NYC officials deny cooking books for Yankee Stadium at congressional hearing
WASHINGTON -- New York City officials told a congressional panel Friday that they didn't do anything improper in shepherding through $1.3 billion in financing for a new Yankee Stadium, but the assurances did little to mollify the congressman who is investigating the deal.
At issue was a six-fold increase in the city's assessed value of the land, to around $200 million. Rep. Dennis Kucinich, an Ohio Democrat, suggested the reason was to make it easier to get tax-exempt bonds to pay for the construction of the ballpark in the South Bronx.
Meanwhile, Yankees president Randy Levine told the lawmakers bluntly that the new stadium would have never been built, and the Yankees would have left the Bronx, without the financing.
The stadium is scheduled to open next April with a game against Kucinich's home-state Cleveland Indians.
Citing an e-mail obtained by the House Domestic Policy subcommittee he chairs, Kucinich suggested there was pressure on officials in the City's Department of Finance to revise the assessment upward.
In the e-mail, dated March 20, 2006, Seth Pinsky, president of the New York City Economic Development Corp., tells Josh Sirefman, an official in the mayor's office, that the finance agency was close to finishing a preliminary assessment, "and I'd like to understand what it is before it is released publicly to make sure it conforms to our assumptions [and, if it doesn't, to understand what the implications are]." He asked who in the agency should be contacted about it.
Pinsky testified that he was not trying to influence the assessment. He said he was just trying to find out when it would be produced, "so that we weren't blindsided by whatever the number turned out to be."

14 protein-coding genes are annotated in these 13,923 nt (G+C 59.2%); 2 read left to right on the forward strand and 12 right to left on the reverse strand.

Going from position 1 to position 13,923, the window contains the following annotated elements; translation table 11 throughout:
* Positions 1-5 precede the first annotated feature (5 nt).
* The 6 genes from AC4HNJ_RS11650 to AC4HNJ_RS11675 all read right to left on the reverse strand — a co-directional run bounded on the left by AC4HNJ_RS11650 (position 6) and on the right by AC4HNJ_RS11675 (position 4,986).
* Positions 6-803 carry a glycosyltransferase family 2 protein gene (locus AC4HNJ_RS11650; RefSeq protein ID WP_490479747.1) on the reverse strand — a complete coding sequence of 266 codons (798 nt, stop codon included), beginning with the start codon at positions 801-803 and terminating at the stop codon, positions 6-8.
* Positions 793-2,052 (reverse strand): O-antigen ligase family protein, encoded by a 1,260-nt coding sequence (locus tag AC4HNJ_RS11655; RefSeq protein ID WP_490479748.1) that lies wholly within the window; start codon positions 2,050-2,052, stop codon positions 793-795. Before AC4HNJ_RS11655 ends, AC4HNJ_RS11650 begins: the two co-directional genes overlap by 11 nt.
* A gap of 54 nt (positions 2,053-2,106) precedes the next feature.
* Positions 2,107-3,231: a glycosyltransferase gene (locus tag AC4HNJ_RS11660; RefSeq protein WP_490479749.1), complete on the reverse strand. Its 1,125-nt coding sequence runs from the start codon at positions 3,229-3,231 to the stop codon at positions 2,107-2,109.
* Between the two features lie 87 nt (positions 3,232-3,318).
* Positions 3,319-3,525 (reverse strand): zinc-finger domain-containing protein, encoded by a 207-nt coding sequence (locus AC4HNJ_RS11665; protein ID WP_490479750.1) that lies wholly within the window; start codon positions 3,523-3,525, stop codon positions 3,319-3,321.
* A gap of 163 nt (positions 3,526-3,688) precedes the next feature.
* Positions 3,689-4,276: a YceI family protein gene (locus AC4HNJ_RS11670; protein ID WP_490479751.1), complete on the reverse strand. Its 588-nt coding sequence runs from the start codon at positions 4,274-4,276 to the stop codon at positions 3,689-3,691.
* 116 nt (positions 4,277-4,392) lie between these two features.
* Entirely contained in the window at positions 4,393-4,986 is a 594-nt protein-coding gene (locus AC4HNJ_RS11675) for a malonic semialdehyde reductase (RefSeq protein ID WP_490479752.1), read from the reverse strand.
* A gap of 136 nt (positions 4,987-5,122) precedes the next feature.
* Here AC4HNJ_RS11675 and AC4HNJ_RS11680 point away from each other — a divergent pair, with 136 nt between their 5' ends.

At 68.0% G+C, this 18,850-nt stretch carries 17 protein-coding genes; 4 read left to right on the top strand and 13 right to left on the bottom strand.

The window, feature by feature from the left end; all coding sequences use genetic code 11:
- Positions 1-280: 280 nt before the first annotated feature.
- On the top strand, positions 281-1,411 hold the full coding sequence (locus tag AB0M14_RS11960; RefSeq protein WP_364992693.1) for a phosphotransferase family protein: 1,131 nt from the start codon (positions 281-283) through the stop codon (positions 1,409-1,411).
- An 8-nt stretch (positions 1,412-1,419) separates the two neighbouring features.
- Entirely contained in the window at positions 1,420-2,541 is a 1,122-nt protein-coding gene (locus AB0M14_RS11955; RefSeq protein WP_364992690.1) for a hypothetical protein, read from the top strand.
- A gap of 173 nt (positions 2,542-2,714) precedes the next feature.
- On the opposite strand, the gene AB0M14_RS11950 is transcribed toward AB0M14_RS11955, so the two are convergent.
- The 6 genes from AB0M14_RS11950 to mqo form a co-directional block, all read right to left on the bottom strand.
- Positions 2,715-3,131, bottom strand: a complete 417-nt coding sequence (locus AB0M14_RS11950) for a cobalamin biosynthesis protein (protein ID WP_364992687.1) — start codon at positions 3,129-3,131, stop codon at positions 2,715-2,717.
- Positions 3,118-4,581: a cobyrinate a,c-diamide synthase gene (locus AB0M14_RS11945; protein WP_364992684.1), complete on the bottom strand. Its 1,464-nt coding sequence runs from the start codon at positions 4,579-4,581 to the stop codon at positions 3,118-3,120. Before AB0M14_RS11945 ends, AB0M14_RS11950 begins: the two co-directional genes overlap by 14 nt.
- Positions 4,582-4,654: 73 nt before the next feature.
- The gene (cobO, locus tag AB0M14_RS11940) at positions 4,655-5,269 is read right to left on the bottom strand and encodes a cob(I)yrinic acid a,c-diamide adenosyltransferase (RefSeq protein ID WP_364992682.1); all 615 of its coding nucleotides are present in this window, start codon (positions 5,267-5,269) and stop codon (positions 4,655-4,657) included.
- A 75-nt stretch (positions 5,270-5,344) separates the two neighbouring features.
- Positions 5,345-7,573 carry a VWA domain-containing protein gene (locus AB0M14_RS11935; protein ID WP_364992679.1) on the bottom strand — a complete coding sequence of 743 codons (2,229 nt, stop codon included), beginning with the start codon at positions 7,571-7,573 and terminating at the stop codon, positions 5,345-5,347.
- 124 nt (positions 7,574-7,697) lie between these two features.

"Are you saying you needed a number or the number?" Kucinich asked, emphasizing the word "the."
"We needed a number," Pinsky said.
Pinsky called the stadium an important economic development tool for the South Bronx, a poor neighborhood.
The city's finance commissioner, Martha Stark, said the value of the land was changed because the original value was incorrect. She said it should have taken into account the value of the land with the stadium on it, not as vacant land.
Stark said the e-mail had no bearing on the assessment.
"There was no pressure on us," she said.
Another witness, New York State Assemblyman Richard Brodsky, an outspoken critic of the deal, told Kucinich he had a reason to be suspicious.
"The evidence that the assessment at Yankee Stadium was cooked is overwhelming," said Brodsky, a Democrat.
Although the hearing focused on a narrow question, its broader subtext was the battle over government subsidies to stadiums. Levine, the Yankees president, suggested the city was getting a good deal because there wasn't direct taxpayer funding.
But Kucinich argued that "federal taxpayers are deprived of hundreds of millions of dollars of tax revenues" in deals like this one which are funded by tax-free bonds.
"In our hearings, we have shown that the practice of providing taxpayer subsidies to the building of sports stadiums is a transfer of wealth from the many taxpayers to the few wealthy owners," he said. "The new Yankee Stadium is no exception to the rule."
He also complained that New York City has cited executive privilege on 70 percent of the remaining responsive documents sought by the subcommittee. Kucinich said he would continue to press for those documents. Last week, in a letter to Mayor Michael Bloomberg, he said that city officials could be guilty of perjury if they deliberately inflated the value of the land to the Internal Revenue Service.
Other panel members had different takes on the controversy. Rep. Chris Cannon, R-Utah, expressed concerns that the accusations of wrongdoing were "demonizing the city of New York," while Rep. Elijah Cummings, D-Md., declared that "the federal government was simply taken to the bank."
Copyright 2008 by The Associated Press